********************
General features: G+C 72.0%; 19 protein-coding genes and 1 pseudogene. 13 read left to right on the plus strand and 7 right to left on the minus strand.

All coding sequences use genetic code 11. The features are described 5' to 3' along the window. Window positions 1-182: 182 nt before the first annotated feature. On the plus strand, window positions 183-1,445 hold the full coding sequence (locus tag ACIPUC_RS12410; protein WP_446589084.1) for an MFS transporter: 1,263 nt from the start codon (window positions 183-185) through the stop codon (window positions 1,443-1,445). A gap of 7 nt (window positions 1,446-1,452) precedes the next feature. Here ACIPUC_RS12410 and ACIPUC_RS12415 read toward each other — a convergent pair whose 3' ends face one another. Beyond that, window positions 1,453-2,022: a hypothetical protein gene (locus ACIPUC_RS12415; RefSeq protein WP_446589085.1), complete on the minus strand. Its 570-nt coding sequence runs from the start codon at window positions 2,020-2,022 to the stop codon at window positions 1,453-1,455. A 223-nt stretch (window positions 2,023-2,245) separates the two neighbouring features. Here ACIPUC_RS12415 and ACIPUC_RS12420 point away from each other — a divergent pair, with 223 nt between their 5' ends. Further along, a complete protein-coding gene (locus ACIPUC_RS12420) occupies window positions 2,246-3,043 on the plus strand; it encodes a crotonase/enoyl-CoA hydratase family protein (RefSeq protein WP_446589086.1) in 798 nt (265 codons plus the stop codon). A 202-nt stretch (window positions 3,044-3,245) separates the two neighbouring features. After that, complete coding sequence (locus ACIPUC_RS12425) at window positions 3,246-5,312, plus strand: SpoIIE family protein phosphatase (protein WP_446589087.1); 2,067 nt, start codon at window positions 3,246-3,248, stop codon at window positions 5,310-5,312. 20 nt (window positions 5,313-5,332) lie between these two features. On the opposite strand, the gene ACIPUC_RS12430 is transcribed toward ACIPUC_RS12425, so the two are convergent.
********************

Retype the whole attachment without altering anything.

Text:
General features: G+C 72.0%; 19 protein-coding genes and 1 pseudogene. 13 read left to right on the plus strand and 7 right to left on the minus strand.

All coding sequences use genetic code 11. The features are described 5' to 3' along the window. Window positions 1-182: 182 nt before the first annotated feature. On the plus strand, window positions 183-1,445 hold the full coding sequence (locus tag ACIPUC_RS12410; protein WP_446589084.1) for an MFS transporter: 1,263 nt from the start codon (window positions 183-185) through the stop codon (window positions 1,443-1,445). A gap of 7 nt (window positions 1,446-1,452) precedes the next feature. Here ACIPUC_RS12410 and ACIPUC_RS12415 read toward each other — a convergent pair whose 3' ends face one another. Beyond that, window positions 1,453-2,022: a hypothetical protein gene (locus ACIPUC_RS12415; RefSeq protein WP_446589085.1), complete on the minus strand. Its 570-nt coding sequence runs from the start codon at window positions 2,020-2,022 to the stop codon at window positions 1,453-1,455. A 223-nt stretch (window positions 2,023-2,245) separates the two neighbouring features. Here ACIPUC_RS12415 and ACIPUC_RS12420 point away from each other — a divergent pair, with 223 nt between their 5' ends. Further along, a complete protein-coding gene (locus ACIPUC_RS12420) occupies window positions 2,246-3,043 on the plus strand; it encodes a crotonase/enoyl-CoA hydratase family protein (RefSeq protein WP_446589086.1) in 798 nt (265 codons plus the stop codon). A 202-nt stretch (window positions 3,044-3,245) separates the two neighbouring features. After that, complete coding sequence (locus ACIPUC_RS12425) at window positions 3,246-5,312, plus strand: SpoIIE family protein phosphatase (protein WP_446589087.1); 2,067 nt, start codon at window positions 3,246-3,248, stop codon at window positions 5,310-5,312. 20 nt (window positions 5,313-5,332) lie between these two features. On the opposite strand, the gene ACIPUC_RS12430 is transcribed toward ACIPUC_RS12425, so the two are convergent.